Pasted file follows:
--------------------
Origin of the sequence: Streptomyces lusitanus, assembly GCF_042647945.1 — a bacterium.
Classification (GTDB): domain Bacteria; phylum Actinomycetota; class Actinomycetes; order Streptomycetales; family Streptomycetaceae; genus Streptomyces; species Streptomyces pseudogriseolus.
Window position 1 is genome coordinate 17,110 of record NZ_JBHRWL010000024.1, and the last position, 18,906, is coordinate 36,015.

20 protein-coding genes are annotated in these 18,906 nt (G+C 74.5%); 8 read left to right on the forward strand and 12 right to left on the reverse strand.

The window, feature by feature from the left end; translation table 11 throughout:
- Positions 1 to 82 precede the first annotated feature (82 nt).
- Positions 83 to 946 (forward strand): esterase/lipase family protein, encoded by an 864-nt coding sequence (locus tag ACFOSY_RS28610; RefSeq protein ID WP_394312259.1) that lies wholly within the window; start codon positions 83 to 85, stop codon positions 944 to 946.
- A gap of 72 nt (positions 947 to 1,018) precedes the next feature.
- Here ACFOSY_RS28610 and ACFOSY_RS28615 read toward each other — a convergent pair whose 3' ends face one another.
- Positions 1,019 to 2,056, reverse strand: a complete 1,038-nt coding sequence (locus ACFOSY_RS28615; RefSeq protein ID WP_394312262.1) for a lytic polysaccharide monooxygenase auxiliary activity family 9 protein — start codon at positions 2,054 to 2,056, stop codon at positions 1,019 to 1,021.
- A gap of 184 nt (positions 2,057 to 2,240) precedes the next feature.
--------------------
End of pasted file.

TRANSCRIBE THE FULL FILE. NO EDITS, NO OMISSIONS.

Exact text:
Origin of the sequence: Streptomyces lusitanus, assembly GCF_042647945.1 — a bacterium.
Classification (GTDB): domain Bacteria; phylum Actinomycetota; class Actinomycetes; order Streptomycetales; family Streptomycetaceae; genus Streptomyces; species Streptomyces pseudogriseolus.
Window position 1 is genome coordinate 17,110 of record NZ_JBHRWL010000024.1, and the last position, 18,906, is coordinate 36,015.

20 protein-coding genes are annotated in these 18,906 nt (G+C 74.5%); 8 read left to right on the forward strand and 12 right to left on the reverse strand.

The window, feature by feature from the left end; translation table 11 throughout:
- Positions 1 to 82 precede the first annotated feature (82 nt).
- Positions 83 to 946 (forward strand): esterase/lipase family protein, encoded by an 864-nt coding sequence (locus tag ACFOSY_RS28610; RefSeq protein ID WP_394312259.1) that lies wholly within the window; start codon positions 83 to 85, stop codon positions 944 to 946.
- A gap of 72 nt (positions 947 to 1,018) precedes the next feature.
- Here ACFOSY_RS28610 and ACFOSY_RS28615 read toward each other — a convergent pair whose 3' ends face one another.
- Positions 1,019 to 2,056, reverse strand: a complete 1,038-nt coding sequence (locus ACFOSY_RS28615; RefSeq protein ID WP_394312262.1) for a lytic polysaccharide monooxygenase auxiliary activity family 9 protein — start codon at positions 2,054 to 2,056, stop codon at positions 1,019 to 1,021.
- A gap of 184 nt (positions 2,057 to 2,240) precedes the next feature.